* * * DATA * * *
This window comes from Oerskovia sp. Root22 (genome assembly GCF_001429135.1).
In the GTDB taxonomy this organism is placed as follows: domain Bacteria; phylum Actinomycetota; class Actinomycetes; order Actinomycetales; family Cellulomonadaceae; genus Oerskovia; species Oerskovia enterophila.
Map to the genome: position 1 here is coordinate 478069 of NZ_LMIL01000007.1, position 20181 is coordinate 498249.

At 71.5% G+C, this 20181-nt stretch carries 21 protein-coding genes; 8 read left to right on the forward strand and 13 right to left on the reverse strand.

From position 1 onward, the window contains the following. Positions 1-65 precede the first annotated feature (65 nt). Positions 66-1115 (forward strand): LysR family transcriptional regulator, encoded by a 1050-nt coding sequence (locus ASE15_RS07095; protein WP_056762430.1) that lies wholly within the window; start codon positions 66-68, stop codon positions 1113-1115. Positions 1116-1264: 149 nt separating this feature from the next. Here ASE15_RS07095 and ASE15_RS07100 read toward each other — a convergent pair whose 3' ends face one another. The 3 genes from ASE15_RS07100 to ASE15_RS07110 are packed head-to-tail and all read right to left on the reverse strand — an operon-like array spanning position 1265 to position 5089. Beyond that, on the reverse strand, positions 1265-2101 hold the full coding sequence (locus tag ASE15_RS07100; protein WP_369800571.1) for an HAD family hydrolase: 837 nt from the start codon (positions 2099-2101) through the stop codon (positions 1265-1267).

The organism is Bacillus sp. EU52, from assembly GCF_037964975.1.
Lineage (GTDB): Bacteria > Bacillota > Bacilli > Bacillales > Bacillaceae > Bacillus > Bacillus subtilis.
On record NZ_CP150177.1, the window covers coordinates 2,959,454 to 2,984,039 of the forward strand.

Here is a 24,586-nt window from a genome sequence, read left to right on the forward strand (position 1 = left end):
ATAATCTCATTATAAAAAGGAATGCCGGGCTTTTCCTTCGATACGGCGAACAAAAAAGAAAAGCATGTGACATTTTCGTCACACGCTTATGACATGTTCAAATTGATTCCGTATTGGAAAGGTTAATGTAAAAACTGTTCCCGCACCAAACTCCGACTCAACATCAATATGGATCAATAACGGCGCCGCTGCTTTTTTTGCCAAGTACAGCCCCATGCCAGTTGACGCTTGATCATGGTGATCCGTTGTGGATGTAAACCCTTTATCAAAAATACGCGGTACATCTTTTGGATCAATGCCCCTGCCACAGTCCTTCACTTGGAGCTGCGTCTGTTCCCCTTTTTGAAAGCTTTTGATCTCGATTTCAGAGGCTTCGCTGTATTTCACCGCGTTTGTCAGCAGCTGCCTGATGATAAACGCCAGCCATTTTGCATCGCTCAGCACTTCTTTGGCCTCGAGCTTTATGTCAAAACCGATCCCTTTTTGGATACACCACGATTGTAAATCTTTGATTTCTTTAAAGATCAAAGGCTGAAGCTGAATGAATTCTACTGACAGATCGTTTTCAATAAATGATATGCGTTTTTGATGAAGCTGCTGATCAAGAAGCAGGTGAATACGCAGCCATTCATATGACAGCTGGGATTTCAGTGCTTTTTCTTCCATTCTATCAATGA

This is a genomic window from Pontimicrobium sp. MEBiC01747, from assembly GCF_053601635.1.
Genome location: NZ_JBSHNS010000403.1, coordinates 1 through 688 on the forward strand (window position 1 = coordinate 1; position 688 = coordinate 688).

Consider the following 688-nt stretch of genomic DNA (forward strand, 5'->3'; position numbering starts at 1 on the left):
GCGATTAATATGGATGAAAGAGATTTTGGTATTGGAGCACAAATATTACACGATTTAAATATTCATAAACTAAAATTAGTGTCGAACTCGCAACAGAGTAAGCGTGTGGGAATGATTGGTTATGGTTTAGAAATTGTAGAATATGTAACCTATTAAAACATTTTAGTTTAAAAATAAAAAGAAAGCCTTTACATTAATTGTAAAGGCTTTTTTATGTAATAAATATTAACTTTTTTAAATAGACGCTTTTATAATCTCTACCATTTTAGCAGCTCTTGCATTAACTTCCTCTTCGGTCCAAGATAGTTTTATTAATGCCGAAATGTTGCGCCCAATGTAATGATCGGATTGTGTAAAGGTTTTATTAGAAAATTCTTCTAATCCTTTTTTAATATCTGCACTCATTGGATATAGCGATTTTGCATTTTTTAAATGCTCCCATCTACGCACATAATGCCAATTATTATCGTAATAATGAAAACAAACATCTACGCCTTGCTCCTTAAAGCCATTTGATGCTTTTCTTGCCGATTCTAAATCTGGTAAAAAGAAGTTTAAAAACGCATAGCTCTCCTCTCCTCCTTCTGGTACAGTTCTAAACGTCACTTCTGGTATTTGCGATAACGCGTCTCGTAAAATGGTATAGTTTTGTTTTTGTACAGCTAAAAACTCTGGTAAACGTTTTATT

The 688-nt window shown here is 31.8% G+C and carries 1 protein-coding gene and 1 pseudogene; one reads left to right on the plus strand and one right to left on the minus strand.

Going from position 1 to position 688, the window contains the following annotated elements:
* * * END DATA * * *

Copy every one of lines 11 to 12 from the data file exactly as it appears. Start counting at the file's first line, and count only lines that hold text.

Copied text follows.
This is a genomic window from Pontimicrobium sp. MEBiC01747, from assembly GCF_053601635.1.
Genome location: NZ_JBSHNS010000403.1, coordinates 1 through 688 on the forward strand (window position 1 = coordinate 1; position 688 = coordinate 688).